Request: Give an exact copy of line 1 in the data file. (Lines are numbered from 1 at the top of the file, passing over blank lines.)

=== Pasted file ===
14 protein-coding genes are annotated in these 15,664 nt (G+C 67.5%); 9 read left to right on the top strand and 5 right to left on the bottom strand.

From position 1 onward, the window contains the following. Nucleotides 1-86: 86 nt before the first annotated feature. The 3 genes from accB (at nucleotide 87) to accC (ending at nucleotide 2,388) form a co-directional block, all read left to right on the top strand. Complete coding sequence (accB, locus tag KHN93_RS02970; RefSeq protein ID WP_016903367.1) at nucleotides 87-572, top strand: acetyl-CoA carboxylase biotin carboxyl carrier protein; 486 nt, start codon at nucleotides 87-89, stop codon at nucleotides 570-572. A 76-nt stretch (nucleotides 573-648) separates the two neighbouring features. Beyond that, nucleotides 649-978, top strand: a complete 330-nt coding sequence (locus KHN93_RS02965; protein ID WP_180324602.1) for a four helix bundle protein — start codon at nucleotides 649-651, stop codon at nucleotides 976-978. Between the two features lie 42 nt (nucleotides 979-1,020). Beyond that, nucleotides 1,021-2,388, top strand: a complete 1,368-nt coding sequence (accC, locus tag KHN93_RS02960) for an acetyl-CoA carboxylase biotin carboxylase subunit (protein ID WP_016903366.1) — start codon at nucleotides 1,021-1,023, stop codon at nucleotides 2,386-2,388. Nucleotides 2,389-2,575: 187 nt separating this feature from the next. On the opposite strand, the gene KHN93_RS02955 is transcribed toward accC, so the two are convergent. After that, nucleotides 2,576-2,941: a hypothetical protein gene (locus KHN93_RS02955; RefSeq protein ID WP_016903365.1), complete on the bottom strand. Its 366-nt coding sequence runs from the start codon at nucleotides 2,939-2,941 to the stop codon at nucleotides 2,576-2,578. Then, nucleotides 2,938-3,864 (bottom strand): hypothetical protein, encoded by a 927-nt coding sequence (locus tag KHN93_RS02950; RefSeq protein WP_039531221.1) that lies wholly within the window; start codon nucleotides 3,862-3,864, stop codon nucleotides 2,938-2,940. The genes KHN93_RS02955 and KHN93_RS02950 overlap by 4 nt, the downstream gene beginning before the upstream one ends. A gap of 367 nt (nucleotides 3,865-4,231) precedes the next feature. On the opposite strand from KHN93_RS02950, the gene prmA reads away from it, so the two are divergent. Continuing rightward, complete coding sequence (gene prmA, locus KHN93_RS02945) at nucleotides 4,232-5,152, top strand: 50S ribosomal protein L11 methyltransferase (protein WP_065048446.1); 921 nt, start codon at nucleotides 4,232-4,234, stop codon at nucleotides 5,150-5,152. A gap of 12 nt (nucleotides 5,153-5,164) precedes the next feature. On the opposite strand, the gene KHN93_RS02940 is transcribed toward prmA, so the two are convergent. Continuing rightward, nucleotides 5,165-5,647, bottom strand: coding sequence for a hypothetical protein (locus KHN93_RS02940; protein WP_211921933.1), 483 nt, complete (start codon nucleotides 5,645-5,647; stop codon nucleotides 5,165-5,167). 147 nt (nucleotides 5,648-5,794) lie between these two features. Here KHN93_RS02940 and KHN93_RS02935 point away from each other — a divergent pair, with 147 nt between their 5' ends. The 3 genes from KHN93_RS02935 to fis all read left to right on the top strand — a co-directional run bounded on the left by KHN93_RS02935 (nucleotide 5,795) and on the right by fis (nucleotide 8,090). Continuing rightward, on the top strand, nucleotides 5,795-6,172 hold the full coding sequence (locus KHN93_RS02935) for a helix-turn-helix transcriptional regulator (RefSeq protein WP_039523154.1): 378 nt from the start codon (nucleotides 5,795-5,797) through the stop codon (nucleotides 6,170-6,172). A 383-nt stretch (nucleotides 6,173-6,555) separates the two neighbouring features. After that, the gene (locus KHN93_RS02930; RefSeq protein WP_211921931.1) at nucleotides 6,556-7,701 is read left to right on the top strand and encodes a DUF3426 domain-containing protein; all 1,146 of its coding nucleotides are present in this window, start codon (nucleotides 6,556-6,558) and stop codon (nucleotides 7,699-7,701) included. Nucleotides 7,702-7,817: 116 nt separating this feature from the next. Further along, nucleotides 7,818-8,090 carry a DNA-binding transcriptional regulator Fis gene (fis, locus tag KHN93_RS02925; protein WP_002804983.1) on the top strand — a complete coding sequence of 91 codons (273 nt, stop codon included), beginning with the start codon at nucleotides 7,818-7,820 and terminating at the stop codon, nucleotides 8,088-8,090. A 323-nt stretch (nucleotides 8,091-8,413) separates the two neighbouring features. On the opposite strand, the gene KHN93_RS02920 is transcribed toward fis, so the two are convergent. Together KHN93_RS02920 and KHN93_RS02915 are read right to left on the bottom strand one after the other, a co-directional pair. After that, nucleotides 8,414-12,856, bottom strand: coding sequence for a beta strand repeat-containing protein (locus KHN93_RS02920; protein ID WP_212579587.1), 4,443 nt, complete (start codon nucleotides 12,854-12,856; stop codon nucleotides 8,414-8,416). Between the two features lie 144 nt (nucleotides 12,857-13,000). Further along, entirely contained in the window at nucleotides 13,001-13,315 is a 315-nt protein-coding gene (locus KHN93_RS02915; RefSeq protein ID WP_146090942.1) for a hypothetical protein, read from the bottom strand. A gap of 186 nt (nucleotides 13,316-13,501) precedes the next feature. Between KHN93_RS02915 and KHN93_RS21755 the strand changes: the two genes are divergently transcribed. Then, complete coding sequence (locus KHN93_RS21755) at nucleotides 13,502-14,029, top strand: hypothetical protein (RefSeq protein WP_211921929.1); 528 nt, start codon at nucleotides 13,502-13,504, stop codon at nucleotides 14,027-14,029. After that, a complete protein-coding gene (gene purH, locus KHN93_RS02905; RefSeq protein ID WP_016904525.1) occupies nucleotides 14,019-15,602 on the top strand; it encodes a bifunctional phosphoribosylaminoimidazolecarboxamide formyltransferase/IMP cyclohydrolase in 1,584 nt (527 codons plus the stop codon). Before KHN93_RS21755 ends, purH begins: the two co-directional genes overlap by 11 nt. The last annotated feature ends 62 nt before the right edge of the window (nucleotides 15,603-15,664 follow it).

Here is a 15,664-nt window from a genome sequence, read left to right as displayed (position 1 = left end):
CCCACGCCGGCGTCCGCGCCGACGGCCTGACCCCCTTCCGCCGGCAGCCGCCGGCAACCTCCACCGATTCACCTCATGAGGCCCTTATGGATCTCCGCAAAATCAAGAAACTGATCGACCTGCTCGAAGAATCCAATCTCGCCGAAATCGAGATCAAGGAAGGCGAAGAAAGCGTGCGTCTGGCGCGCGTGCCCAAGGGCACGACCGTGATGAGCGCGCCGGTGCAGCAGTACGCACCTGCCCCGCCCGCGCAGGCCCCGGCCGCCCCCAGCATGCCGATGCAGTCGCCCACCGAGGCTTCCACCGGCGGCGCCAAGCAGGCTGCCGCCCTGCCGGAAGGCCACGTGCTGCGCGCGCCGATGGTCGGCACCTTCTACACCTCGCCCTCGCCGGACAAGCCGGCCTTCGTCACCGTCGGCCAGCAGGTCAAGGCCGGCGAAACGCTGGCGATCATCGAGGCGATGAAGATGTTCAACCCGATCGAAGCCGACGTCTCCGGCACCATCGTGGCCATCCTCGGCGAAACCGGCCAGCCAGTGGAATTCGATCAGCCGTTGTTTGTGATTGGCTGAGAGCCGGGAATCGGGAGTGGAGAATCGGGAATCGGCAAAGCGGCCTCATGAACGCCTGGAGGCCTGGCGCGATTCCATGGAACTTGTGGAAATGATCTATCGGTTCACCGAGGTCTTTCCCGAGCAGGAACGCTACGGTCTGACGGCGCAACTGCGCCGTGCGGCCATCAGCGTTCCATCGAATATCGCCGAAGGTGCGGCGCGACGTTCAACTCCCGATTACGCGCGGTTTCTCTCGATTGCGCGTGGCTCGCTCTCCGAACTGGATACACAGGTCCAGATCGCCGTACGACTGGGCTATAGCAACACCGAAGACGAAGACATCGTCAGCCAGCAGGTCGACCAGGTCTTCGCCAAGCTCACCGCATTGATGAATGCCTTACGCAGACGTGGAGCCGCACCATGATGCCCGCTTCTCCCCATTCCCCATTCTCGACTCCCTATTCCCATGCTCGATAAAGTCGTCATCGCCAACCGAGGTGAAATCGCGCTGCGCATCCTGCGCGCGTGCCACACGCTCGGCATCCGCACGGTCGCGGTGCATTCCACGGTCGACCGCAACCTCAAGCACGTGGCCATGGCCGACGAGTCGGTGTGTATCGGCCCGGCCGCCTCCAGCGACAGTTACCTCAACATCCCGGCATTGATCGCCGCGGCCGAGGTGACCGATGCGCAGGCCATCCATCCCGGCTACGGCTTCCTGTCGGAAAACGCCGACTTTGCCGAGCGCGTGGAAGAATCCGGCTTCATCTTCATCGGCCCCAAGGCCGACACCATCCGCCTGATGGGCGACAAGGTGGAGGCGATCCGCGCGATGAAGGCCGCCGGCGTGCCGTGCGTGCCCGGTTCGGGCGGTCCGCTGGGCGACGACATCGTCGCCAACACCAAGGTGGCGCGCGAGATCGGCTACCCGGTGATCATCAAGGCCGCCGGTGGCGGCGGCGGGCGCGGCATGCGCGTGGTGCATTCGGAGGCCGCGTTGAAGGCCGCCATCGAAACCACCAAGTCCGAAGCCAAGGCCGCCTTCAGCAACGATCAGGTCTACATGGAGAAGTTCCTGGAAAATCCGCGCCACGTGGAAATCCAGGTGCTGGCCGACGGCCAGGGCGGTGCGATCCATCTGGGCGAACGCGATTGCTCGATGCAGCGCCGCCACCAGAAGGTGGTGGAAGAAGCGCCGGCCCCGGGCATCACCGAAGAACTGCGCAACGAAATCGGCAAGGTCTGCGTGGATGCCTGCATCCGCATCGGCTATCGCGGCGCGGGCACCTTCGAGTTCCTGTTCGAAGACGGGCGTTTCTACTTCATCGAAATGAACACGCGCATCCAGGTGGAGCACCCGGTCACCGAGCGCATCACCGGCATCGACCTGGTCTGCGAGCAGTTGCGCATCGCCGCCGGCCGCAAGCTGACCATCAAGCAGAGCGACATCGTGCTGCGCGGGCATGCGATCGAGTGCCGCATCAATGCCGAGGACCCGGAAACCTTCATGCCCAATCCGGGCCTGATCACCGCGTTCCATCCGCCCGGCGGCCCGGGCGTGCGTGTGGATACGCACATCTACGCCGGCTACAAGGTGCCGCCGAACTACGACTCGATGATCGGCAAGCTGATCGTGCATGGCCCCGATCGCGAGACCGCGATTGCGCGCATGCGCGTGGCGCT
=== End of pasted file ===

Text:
14 protein-coding genes are annotated in these 15,664 nt (G+C 67.5%); 9 read left to right on the top strand and 5 right to left on the bottom strand.